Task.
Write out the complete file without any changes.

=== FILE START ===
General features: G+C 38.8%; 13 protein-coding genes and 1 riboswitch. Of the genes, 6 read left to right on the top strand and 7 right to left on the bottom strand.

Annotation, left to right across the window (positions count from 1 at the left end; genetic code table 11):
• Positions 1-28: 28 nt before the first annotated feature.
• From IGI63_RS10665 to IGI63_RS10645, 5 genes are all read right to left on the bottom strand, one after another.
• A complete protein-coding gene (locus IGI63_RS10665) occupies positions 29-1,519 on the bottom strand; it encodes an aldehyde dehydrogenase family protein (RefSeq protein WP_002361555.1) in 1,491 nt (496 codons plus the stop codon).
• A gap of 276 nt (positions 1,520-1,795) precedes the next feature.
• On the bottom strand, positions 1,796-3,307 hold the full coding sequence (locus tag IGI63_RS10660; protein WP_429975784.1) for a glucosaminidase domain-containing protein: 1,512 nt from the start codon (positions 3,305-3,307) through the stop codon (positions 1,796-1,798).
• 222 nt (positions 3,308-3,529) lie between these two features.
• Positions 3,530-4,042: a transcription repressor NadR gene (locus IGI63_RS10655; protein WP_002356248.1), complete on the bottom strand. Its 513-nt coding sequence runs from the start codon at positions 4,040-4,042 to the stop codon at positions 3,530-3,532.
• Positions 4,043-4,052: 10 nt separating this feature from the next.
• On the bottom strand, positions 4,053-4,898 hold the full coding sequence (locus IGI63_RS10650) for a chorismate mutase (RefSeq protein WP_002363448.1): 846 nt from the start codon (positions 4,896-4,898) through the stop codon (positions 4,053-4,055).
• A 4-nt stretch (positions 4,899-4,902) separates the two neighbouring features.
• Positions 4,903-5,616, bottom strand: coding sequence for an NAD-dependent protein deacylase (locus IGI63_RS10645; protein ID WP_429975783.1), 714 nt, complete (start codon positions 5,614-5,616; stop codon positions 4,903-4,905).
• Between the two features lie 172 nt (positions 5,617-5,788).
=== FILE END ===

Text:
General features: G+C 38.8%; 13 protein-coding genes and 1 riboswitch. Of the genes, 6 read left to right on the top strand and 7 right to left on the bottom strand.

Annotation, left to right across the window (positions count from 1 at the left end; genetic code table 11):
• Positions 1-28: 28 nt before the first annotated feature.
• From IGI63_RS10665 to IGI63_RS10645, 5 genes are all read right to left on the bottom strand, one after another.
• A complete protein-coding gene (locus IGI63_RS10665) occupies positions 29-1,519 on the bottom strand; it encodes an aldehyde dehydrogenase family protein (RefSeq protein WP_002361555.1) in 1,491 nt (496 codons plus the stop codon).
• A gap of 276 nt (positions 1,520-1,795) precedes the next feature.
• On the bottom strand, positions 1,796-3,307 hold the full coding sequence (locus tag IGI63_RS10660; protein WP_429975784.1) for a glucosaminidase domain-containing protein: 1,512 nt from the start codon (positions 3,305-3,307) through the stop codon (positions 1,796-1,798).
• 222 nt (positions 3,308-3,529) lie between these two features.
• Positions 3,530-4,042: a transcription repressor NadR gene (locus IGI63_RS10655; protein WP_002356248.1), complete on the bottom strand. Its 513-nt coding sequence runs from the start codon at positions 4,040-4,042 to the stop codon at positions 3,530-3,532.
• Positions 4,043-4,052: 10 nt separating this feature from the next.
• On the bottom strand, positions 4,053-4,898 hold the full coding sequence (locus IGI63_RS10650) for a chorismate mutase (RefSeq protein WP_002363448.1): 846 nt from the start codon (positions 4,896-4,898) through the stop codon (positions 4,053-4,055).
• A 4-nt stretch (positions 4,899-4,902) separates the two neighbouring features.
• Positions 4,903-5,616, bottom strand: coding sequence for an NAD-dependent protein deacylase (locus IGI63_RS10645; protein ID WP_429975783.1), 714 nt, complete (start codon positions 5,614-5,616; stop codon positions 4,903-4,905).
• Between the two features lie 172 nt (positions 5,617-5,788).